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||Haruki Murakami (b. 1949)|
Japanese novelist, short-story writer, essayist, and translator, whose work combine postmodern techniques and fantasy with influences from American literature. Murakami is one of the most popular and widely translated of all contemporary Japanese authors.
"I wake up, but where? I don't just think this, I actually voice the question to myself: "Where am I?" As if I didn't know: I'm here. In my life. A feature of the world that is my existence." (in Dance, Dance, Dance, 1988)
Murakami Haruki was born in Kyoto, but he grew up in Ashiya, Hyogo. His father, Ciaki, the son of of a Kyoto Buddhist priest, had fought in China in his youth, and prayed every morning at the Buddhist altar in their house for the people who had died in the war. Murakami's mother, Miyuki, was the daughter of an Osaka merchant. Both of his parents taught Japanese literature. Murakami himself became a voracious reader and was permitted to buy books on credit at the local bookstore. However, he was more interested in American hard-boiled detective stories and science fiction than Japanese classics. "Alone in my room I would listen to American jazz and rock-and-roll, watch American television shows and read American novels," Murakami has recalled in an interview. (New York Times, September 27, 1992)
1968 Murakami moved to Tokyo to study theater at Waseda University,
Before graduating in 1975, Murakami opened with his wife, Yoko
Takahashi, a jazz club, named "Peter Cat" after an old pet of his. They managed it until 1981; its specialty was stuffed
Originally the club was a windowless undergroud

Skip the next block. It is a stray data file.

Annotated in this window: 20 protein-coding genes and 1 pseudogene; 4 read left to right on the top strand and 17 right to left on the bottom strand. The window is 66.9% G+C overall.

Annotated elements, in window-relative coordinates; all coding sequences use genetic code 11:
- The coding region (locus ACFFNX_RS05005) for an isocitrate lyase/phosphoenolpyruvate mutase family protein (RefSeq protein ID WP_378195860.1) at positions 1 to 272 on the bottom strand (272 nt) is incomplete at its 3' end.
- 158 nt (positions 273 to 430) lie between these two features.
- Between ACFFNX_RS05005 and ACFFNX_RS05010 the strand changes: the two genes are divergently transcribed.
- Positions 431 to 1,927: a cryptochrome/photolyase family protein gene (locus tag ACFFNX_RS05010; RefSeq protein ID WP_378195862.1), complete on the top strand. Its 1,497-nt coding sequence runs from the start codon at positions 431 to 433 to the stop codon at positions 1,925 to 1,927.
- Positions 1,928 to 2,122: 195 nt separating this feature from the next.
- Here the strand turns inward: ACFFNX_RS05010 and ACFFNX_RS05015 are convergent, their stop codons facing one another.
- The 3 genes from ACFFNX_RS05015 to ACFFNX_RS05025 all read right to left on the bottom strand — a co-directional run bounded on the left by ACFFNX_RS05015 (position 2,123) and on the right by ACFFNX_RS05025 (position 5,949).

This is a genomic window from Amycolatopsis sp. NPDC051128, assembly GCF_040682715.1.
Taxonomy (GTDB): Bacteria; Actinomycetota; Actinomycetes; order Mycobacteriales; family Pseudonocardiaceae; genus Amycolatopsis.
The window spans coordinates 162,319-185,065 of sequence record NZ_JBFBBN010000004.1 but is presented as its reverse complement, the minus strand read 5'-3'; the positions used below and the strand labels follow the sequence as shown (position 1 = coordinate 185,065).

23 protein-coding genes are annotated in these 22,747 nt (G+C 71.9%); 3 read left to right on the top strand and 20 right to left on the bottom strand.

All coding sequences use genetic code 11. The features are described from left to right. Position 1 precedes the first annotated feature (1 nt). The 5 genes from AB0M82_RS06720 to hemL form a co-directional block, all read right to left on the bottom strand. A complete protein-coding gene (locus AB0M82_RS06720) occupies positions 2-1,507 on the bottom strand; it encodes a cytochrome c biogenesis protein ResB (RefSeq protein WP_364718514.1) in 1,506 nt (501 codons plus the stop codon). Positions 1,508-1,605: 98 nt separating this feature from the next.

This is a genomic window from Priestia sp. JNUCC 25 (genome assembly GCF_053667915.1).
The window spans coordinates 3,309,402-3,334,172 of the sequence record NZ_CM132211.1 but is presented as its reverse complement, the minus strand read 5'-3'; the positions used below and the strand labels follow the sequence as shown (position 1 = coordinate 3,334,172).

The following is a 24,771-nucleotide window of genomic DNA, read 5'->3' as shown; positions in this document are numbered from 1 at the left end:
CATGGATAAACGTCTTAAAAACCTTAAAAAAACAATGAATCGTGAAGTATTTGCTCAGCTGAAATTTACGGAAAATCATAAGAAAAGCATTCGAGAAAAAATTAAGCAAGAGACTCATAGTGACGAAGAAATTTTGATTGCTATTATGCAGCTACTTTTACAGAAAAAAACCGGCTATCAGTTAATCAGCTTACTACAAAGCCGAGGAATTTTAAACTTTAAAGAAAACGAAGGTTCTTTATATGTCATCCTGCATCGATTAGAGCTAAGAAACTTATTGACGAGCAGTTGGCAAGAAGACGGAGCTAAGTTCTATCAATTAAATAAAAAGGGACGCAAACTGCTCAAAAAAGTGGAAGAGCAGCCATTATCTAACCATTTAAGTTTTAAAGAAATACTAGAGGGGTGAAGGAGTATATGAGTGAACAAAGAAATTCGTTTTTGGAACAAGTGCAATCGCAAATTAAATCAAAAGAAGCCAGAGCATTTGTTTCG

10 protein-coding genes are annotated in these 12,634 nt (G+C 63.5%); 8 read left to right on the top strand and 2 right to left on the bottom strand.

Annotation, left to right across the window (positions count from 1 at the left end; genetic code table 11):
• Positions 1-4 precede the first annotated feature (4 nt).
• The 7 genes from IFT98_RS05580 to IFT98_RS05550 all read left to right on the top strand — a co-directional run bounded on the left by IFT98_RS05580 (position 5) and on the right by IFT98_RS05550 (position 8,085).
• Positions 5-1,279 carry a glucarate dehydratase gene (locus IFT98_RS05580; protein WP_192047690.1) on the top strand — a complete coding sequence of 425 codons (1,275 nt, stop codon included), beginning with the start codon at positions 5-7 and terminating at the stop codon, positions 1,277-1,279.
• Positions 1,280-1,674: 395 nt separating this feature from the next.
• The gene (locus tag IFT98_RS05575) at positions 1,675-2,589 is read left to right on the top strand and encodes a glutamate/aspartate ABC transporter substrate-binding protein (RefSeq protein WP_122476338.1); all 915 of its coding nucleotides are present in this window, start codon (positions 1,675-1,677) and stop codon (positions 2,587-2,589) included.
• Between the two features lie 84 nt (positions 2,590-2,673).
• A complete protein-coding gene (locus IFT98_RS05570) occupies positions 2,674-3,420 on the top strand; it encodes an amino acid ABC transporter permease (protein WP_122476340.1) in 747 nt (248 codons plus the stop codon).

place, which had Spanish-style white walls, wooden tables and
chairs. His friend, the photographer Eizo Matsumura has recalled, that
it was a place "where time stood still." In 1977, the couple moved the club to a central downtown
location. The interior was decorated all over with cat theme; even
chopstick wrappers had cat designs. Murakami himself has owned
several cats and felines appear frequently in his fiction as
"delegates from another world". (John Updike, in Due Considerations: Essays and Criticism,
2007, pp. 433-435)
Murakami started to write at the age of 29. His first novel, Kaze no uta o kike (1979, Hear the Wind Sing) won the Gunzo New Writer's Award. This 130-page story, where nothing much happens, was followed by Sen kyuhyaku nanaju san nen no pinboru (1980, Pinball 1973), which featured a possibly sentient pinball machine. It was awarded Kondansha publisher's Shinjin Bunkaku prize for best newcomer in 1980. These works introduced Murakami's protagonist, known as Boku, whose character owes debt to Chandler's Philip Marlowe and the existentialist antiheroes of the nouveau roman. He was also the narrator in Hitsuji o meguru boken (1982, A Wild Sheep Chase), in which he searched for a mysterious sheep. Before disappearing, the creature had "lived" inside a powerful businessman as the embodiment of his Nietzschean will-to-power. There is no clear line between fantasy and the real world. Murakami has regarded A Wild Sheep Chase , which was awarded the Noma Literary Award for New Writers, as his real debut work. This was also his first book in English published outside Japan. The Sheep Man appeared again in Dance Dance Dance (1988), saying: "Dance. As long as the music plays."
Following his success as a writer, Murakami sold his jazz